The 2003-2004 Artist Series concludes this weekend with vocalist Jubilant Sykes, an outstanding baritone with an impressive score of vocal achievements. Having performed with top symphonies such as the New York Philharmonic, the Chicago Symphony, the Metropolitan Opera, and the Los Angeles Philharmonic, Sykes has won the firmly established respect of the classical music world.All of the impressive information thus far will probably be included in the playbill during Sykes’ performance on Friday in the Chapel, but none of it does justice to his unique musical genius. The Atlanta Journal writes, “He isn’t merely an outstanding singer; his voice is art at its highest expression.”
Just what makes Jubilant Sykes so noteworthy? Although Sykes studied classically in Berlin and Austria, he later developed a distinct flair for mixing jazz, gospel, and spiritual hymns. By using influences such as Ray Charles and Stevie Wonder in the extremely conservative field of professional music – which is typically resistant to pop influences – Sykes has become a well-established success in the classical music world.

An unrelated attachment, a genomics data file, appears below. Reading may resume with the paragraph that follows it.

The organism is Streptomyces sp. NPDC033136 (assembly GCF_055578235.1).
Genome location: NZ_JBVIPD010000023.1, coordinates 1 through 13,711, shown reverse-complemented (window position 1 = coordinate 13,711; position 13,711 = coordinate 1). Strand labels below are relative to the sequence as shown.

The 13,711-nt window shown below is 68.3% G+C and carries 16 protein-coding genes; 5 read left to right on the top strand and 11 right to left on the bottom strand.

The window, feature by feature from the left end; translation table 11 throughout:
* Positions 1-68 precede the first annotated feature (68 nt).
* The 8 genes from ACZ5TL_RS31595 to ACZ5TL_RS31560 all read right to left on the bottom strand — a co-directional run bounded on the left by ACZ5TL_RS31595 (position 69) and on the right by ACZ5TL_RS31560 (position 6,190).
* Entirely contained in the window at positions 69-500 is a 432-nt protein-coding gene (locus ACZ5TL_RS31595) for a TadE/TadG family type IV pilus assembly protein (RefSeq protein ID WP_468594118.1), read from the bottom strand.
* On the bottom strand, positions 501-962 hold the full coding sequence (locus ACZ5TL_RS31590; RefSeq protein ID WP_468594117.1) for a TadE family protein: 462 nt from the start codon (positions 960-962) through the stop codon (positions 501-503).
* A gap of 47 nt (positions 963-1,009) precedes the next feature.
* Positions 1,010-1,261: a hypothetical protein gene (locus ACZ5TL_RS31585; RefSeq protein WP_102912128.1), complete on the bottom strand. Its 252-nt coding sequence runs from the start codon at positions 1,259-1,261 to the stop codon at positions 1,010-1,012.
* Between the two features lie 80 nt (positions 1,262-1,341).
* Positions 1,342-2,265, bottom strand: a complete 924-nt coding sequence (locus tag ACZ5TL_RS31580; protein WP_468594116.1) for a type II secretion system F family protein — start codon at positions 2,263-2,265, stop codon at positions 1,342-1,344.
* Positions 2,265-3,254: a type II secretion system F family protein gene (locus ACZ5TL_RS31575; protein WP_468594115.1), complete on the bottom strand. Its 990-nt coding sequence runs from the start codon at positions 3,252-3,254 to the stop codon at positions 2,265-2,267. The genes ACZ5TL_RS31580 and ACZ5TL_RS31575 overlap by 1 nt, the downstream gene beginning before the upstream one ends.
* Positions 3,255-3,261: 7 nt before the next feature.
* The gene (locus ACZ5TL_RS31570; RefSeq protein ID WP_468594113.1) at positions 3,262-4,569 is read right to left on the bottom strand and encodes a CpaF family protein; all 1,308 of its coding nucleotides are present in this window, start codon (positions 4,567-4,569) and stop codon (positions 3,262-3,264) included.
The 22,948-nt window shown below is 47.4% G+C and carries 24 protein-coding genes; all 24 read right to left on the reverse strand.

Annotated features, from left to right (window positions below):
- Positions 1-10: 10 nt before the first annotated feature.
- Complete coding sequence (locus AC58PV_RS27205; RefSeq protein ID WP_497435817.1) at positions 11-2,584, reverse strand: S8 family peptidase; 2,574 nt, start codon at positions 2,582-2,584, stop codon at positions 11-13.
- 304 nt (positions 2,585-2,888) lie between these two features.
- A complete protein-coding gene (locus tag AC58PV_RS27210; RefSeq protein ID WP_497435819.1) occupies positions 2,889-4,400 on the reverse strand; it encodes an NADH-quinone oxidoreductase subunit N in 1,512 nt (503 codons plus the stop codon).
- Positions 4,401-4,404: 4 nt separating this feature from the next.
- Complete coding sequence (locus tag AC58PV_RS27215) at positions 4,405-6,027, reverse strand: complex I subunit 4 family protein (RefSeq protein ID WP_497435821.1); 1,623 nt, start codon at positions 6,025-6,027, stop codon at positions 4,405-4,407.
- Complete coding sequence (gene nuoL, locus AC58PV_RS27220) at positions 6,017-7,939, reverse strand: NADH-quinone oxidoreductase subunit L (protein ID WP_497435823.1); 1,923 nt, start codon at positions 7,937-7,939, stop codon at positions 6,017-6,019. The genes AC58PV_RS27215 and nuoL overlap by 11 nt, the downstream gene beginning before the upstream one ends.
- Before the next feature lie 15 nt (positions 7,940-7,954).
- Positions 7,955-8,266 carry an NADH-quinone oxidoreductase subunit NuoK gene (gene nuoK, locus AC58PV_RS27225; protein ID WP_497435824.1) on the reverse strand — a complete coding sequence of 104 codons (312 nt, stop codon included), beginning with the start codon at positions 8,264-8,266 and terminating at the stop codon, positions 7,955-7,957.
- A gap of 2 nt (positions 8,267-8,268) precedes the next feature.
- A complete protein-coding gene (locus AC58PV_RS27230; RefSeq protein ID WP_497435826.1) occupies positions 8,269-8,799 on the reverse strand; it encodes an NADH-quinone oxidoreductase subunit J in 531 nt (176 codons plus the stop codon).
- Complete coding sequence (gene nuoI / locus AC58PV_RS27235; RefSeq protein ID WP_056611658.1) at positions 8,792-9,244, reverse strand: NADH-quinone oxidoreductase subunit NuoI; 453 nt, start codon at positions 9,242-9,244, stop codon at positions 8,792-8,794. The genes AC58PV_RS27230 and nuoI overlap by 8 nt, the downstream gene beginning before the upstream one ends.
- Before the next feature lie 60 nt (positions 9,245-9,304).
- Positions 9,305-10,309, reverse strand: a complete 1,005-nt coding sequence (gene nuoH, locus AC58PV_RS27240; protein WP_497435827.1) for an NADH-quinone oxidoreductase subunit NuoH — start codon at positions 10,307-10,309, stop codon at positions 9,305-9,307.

Says Sykes in an interview with the Toronto Symphony, “Technique is first and personal style is second with classical singing. In pop, it’s just the opposite. That’s why I find pop music so exciting. Classical music has lost that spontaneity because everyone is so set upon perfection. That’s why it’s difficult to hear the heart in classical.”
Sykes’ first major debut, as a classical pop vocalist with the Boston Pops and John Williams, was such a success that the Boston Pops immediately asked him to come back. Making the break in a field that requires perfection is impressive, but making it while blending music’s beautiful imperfections – such as gospel and spiritual jazz – is an entirely different level of achievement altogether.
Jubilant Sykes sings in the Memorial Chapel on Friday, May 14 at 8 p.m.